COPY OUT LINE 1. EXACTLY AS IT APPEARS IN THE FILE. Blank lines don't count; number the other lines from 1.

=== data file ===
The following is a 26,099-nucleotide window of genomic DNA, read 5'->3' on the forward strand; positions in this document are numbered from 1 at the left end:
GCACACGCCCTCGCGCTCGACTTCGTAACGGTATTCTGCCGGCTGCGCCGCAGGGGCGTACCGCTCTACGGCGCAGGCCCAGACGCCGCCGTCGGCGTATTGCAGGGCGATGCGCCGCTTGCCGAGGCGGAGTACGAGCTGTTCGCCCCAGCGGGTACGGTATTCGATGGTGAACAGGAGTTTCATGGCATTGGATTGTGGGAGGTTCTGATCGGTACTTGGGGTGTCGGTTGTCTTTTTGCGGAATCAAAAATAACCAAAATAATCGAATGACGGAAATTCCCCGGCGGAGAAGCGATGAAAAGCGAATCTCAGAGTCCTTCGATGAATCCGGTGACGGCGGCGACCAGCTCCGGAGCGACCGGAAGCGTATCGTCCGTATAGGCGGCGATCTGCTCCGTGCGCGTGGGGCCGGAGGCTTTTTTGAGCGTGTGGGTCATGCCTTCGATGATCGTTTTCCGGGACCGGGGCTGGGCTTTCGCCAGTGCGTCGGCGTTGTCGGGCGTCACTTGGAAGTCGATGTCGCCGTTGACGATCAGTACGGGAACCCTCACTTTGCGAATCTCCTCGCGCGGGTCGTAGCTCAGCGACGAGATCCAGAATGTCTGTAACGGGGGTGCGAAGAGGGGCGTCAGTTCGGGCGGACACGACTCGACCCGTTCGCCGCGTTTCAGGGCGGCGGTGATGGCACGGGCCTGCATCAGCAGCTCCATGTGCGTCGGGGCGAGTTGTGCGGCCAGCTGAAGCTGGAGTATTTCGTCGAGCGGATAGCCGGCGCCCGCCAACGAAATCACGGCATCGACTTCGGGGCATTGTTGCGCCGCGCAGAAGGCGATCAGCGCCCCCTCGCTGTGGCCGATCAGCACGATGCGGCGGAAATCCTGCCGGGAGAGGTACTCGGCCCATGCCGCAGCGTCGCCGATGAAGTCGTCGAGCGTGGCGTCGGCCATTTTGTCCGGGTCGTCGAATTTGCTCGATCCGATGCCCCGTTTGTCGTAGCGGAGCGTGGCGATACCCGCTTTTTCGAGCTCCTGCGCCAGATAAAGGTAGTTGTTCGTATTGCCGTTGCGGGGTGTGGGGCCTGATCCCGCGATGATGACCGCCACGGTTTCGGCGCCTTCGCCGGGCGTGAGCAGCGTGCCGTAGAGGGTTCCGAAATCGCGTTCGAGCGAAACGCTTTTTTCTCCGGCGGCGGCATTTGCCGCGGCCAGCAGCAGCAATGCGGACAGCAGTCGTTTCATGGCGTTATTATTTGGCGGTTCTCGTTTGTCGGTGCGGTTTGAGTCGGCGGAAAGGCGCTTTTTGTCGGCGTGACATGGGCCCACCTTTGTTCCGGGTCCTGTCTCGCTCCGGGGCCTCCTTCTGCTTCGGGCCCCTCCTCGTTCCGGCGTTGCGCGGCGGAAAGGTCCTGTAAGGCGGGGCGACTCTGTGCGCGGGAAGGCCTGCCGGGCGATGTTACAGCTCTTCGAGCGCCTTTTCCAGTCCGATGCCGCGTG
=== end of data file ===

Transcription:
The following is a 26,099-nucleotide window of genomic DNA, read 5'->3' on the forward strand; positions in this document are numbered from 1 at the left end: